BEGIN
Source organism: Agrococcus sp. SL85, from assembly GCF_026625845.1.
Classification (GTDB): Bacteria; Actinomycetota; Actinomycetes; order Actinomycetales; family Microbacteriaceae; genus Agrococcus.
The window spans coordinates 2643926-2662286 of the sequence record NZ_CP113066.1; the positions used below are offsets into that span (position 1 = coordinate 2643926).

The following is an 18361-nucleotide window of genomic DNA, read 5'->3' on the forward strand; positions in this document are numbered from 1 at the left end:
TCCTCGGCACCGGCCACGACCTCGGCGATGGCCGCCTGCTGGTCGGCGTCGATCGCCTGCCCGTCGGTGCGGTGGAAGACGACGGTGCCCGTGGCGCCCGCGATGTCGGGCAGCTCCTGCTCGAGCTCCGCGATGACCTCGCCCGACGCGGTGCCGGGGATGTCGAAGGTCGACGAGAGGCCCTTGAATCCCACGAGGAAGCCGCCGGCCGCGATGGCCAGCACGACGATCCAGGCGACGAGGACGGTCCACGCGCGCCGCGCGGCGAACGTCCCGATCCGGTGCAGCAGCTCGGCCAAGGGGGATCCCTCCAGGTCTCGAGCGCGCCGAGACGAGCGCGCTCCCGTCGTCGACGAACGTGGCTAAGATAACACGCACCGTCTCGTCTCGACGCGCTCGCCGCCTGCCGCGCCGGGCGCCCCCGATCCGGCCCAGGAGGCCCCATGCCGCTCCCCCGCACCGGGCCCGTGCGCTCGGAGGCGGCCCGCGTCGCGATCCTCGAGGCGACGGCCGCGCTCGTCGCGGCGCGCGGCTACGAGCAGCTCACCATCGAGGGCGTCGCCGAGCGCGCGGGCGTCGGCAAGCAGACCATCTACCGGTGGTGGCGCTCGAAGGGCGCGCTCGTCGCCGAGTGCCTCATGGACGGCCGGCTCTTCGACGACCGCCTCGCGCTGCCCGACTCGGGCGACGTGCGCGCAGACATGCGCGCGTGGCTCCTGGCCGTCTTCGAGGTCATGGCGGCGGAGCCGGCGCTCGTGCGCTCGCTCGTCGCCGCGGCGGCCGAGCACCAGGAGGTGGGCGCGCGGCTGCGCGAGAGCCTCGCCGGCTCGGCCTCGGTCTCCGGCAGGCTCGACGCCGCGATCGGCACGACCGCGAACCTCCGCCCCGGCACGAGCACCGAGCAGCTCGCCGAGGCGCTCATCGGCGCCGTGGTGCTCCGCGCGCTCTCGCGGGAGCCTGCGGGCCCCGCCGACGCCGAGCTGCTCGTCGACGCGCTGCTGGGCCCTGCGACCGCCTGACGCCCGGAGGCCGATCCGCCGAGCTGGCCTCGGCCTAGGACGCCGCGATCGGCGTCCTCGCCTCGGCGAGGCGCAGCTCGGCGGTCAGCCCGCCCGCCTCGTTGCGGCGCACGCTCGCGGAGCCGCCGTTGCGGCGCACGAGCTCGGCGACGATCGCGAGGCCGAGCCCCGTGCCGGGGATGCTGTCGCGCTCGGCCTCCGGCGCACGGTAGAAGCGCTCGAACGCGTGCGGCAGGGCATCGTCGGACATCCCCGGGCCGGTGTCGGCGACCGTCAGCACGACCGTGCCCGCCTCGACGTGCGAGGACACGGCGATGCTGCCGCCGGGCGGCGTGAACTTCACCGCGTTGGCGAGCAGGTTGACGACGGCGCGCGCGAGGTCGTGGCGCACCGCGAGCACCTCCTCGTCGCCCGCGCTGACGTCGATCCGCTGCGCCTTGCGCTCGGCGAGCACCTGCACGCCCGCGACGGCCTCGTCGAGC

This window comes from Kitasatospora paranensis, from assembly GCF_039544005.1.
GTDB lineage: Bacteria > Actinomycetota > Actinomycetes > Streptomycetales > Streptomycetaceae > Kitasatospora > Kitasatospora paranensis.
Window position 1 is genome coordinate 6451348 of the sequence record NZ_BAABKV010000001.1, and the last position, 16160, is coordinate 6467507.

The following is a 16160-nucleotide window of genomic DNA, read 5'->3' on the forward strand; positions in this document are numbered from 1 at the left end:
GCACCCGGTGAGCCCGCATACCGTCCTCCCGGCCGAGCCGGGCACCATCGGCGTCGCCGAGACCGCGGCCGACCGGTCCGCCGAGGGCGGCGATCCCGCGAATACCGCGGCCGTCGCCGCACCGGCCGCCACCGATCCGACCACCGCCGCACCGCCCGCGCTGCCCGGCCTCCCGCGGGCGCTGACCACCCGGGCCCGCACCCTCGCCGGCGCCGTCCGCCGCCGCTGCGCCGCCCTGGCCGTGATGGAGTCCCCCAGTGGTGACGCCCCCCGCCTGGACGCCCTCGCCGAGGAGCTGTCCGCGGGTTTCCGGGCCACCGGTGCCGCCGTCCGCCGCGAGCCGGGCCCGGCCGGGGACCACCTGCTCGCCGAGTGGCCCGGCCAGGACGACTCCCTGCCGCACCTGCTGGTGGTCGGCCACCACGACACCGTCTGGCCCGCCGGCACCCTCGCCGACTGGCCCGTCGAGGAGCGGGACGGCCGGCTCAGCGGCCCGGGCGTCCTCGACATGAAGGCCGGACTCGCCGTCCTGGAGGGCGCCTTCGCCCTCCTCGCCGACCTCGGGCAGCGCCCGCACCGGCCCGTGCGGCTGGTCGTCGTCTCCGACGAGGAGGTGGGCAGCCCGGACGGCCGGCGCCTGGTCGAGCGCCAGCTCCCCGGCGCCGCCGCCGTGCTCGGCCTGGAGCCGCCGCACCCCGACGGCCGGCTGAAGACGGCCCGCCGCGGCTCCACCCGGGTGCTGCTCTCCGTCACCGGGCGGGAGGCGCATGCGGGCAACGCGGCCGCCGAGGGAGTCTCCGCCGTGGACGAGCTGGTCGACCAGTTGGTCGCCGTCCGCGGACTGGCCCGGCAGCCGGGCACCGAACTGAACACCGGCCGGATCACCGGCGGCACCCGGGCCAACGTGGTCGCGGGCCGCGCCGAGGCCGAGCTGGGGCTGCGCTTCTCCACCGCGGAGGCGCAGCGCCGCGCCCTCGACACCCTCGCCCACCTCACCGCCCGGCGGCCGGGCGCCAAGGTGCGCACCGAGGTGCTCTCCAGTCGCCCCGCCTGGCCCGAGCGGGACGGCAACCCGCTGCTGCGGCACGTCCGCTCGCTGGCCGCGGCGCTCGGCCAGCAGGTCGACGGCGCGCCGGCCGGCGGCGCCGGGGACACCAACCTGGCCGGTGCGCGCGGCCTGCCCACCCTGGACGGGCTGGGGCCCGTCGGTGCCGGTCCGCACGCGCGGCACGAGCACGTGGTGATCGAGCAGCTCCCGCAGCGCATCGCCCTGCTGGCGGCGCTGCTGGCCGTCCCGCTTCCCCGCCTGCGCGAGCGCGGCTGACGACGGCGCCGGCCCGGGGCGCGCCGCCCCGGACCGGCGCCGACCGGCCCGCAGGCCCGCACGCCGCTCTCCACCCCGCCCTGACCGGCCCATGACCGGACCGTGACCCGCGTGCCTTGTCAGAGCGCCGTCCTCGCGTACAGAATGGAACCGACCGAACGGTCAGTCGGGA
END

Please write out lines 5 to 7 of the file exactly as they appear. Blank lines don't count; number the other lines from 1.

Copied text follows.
TCCTCGGCACCGGCCACGACCTCGGCGATGGCCGCCTGCTGGTCGGCGTCGATCGCCTGCCCGTCGGTGCGGTGGAAGACGACGGTGCCCGTGGCGCCCGCGATGTCGGGCAGCTCCTGCTCGAGCTCCGCGATGACCTCGCCCGACGCGGTGCCGGGGATGTCGAAGGTCGACGAGAGGCCCTTGAATCCCACGAGGAAGCCGCCGGCCGCGATGGCCAGCACGACGATCCAGGCGACGAGGACGGTCCACGCGCGCCGCGCGGCGAACGTCCCGATCCGGTGCAGCAGCTCGGCCAAGGGGGATCCCTCCAGGTCTCGAGCGCGCCGAGACGAGCGCGCTCCCGTCGTCGACGAACGTGGCTAAGATAACACGCACCGTCTCGTCTCGACGCGCTCGCCGCCTGCCGCGCCGGGCGCCCCCGATCCGGCCCAGGAGGCCCCATGCCGCTCCCCCGCACCGGGCCCGTGCGCTCGGAGGCGGCCCGCGTCGCGATCCTCGAGGCGACGGCCGCGCTCGTCGCGGCGCGCGGCTACGAGCAGCTCACCATCGAGGGCGTCGCCGAGCGCGCGGGCGTCGGCAAGCAGACCATCTACCGGTGGTGGCGCTCGAAGGGCGCGCTCGTCGCCGAGTGCCTCATGGACGGCCGGCTCTTCGACGACCGCCTCGCGCTGCCCGACTCGGGCGACGTGCGCGCAGACATGCGCGCGTGGCTCCTGGCCGTCTTCGAGGTCATGGCGGCGGAGCCGGCGCTCGTGCGCTCGCTCGTCGCCGCGGCGGCCGAGCACCAGGAGGTGGGCGCGCGGCTGCGCGAGAGCCTCGCCGGCTCGGCCTCGGTCTCCGGCAGGCTCGACGCCGCGATCGGCACGACCGCGAACCTCCGCCCCGGCACGAGCACCGAGCAGCTCGCCGAGGCGCTCATCGGCGCCGTGGTGCTCCGCGCGCTCTCGCGGGAGCCTGCGGGCCCCGCCGACGCCGAGCTGCTCGTCGACGCGCTGCTGGGCCCTGCGACCGCCTGACGCCCGGAGGCCGATCCGCCGAGCTGGCCTCGGCCTAGGACGCCGCGATCGGCGTCCTCGCCTCGGCGAGGCGCAGCTCGGCGGTCAGCCCGCCCGCCTCGTTGCGGCGCACGCTCGCGGAGCCGCCGTTGCGGCGCACGAGCTCGGCGACGATCGCGAGGCCGAGCCCCGTGCCGGGGATGCTGTCGCGCTCGGCCTCCGGCGCACGGTAGAAGCGCTCGAACGCGTGCGGCAGGGCATCGTCGGACATCCCCGGGCCGGTGTCGGCGACCGTCAGCACGACCGTGCCCGCCTCGACGTGCGAGGACACGGCGATGCTGCCGCCGGGCGGCGTGAACTTCACCGCGTTGGCGAGCAGGTTGACGACGGCGCGCGCGAGGTCGTGGCGCACCGCGAGCACCTCCTCGTCGCCCGCGCTGACGTCGATCCGCTGCGCCTTGCGCTCGGCGAGCACCTGCACGCCCGCGACGGCCTCGTCGAGC

This window comes from Kitasatospora paranensis, from assembly GCF_039544005.1.
GTDB lineage: Bacteria > Actinomycetota > Actinomycetes > Streptomycetales > Streptomycetaceae > Kitasatospora > Kitasatospora paranensis.